Thursday, June 14, 2007

Conversations with Contemporary Photographers

Often when a photographer speaks publicly at a lecture or during an interview, the promise of something meaningful to be learned is strong. This promise is even stronger if the artist happens to be of legendary status within the medium.

There often is an air of hanging onto the artist’s words so tightly that it is inevitable that it slips into disappointment or at worst, outright boredom and seat rustling. Generally artists do not seem to have much to say publicly or are not willing to reveal much beyond basic process and a good side story. Or perhaps the expectations of the audience are too grand. After all, if words were so important, they would be writers and not visual artists.

They can be very entertaining though. Recently during a talk with William Klein and Max Kozloff at the International Center of Photography, a woman in a front row seat left after the first ten minutes of the interview and Klein proceeded to call after her, playing the part of an injured ego to much laughter from the audience. When a second woman in the front row, who was wearing a dress that barely contained her voluptuousness, got up to leave, Klein introduced her as “Ms. Cleavage of the ICP.” Beyond those few humorous moments, Klein mostly ignored or tended to not understand Kozloff’s line of questioning and the interview drifted slightly towards the embarrassing. All that I can remember, besides the “Ms. Cleavage” incident, is a story about Chris Marker and another longer winded one about Alain Resnais buying comic books for outrageous sums of money in the 1950’s.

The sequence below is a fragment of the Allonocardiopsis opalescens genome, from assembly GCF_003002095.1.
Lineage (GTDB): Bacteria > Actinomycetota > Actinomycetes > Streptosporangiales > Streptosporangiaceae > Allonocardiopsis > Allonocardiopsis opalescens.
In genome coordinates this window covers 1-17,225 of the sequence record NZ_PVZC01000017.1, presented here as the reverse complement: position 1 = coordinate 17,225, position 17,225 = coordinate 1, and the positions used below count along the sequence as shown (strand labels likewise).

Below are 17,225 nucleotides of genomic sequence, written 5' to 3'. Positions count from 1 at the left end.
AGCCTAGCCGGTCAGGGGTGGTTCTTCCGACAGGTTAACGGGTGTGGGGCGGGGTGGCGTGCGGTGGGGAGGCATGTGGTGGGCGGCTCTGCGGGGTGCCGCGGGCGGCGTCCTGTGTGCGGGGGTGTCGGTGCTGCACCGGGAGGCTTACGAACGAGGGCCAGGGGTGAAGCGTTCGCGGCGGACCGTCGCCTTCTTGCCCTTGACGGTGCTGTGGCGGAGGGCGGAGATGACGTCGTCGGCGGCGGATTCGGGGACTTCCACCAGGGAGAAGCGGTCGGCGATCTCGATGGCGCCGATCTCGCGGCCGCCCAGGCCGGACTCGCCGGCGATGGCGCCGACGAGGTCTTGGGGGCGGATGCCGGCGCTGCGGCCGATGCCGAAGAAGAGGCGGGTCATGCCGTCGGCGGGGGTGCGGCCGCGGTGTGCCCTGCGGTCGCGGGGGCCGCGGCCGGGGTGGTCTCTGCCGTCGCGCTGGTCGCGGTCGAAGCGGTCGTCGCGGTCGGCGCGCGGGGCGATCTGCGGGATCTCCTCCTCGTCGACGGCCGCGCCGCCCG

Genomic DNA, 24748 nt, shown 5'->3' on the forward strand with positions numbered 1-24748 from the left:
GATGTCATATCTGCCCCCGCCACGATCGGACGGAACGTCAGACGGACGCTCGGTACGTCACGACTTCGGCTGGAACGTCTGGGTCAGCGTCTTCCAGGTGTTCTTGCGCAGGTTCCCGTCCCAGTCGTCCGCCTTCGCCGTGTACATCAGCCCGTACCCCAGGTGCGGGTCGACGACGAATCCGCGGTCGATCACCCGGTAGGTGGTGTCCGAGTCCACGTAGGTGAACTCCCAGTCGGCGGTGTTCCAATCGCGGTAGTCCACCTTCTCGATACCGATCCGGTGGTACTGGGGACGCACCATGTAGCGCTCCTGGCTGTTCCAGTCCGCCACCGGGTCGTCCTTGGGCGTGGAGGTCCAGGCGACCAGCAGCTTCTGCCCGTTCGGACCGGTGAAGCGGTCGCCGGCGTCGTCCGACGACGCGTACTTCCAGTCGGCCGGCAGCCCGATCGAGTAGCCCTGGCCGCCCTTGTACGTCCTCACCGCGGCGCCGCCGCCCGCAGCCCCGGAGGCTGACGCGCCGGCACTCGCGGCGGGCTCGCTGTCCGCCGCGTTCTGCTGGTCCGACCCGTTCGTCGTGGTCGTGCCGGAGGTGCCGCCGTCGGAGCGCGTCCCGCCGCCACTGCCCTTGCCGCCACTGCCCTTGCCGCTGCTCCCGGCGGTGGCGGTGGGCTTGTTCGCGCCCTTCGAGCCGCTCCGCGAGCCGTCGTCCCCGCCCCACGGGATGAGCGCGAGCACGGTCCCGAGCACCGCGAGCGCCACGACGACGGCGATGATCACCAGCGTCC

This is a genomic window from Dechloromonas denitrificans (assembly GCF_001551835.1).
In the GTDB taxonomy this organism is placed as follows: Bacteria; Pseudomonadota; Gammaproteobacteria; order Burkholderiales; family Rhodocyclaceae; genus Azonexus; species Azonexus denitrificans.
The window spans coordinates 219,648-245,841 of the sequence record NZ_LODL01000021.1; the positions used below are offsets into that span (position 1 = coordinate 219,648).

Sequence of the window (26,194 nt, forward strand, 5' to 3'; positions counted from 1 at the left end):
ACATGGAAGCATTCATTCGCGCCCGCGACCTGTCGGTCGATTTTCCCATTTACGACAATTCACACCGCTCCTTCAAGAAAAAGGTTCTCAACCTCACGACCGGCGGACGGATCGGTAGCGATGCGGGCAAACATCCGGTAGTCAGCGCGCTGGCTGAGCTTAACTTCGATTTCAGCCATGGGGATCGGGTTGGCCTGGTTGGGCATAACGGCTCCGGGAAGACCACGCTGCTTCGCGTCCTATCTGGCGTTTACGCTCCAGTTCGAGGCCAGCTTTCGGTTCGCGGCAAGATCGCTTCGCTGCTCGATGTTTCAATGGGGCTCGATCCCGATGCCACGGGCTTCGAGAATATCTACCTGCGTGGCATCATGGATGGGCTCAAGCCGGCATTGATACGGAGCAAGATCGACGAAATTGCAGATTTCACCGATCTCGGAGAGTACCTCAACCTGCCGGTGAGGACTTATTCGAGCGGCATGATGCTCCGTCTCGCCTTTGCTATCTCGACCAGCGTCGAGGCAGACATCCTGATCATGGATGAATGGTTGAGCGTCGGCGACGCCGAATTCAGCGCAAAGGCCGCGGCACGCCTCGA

An extreme example of the disappointment one can experience, was when the New York Public Library held a talk between Robert Frank and Howard Norman. After seeing the end result, there was perhaps a collective wish from the audience that it had just been cancelled.

The book Conversations with Contemporary Photographers published by Umbrage Editions in 2005 brings together nine interviews from a surprising range of contemporary artists who are forthcoming on a variety of topics. Joan Fontcuberta, Graciela Iturbide, Max Pam, Duane Michals, Miguel Rio-Branco, Philip-Lorca diCorcia, Alex Webb, Bernard Plossu and Javier Vallhonrat all discuss their art, backgrounds, and experiences with different interviewers.

Each conversation is lengthy and usually weighs in at approximately 30 pages of small sized type. Due to the length, the interviewer and subject are allowed to digress into tangents that fall outside the norm of a formulaic interview. These are conversations that ebb and flow and allow for a more interesting read, allowing for the personalities of the artists to surface.

Duane Michaels has his moment sparring against what he perceives to be the pretentiousness in much of recent contemporary photographic art. P.L. diCorcia discusses the demands of the art world and being labeled a mid-career artist. Graciela Iturbide shares memories of assisting Manuel Alvarez Bravo and discusses cultural differences in attitude towards photography in the countries she has photographed.

These interviews have many moments of insight into the medium that promotes further discussion or thought. At other times though (perhaps I am cynical) I feel that some of the process of any interview is spent with the artist creating an image of themselves. In fact, that is what is separately interesting to me about this type of book. How artists speak, and how they have developed the way in which they speak about their art and process. To me, this often reveals what I perceive as their comfort level with their relationship to the medium and their work.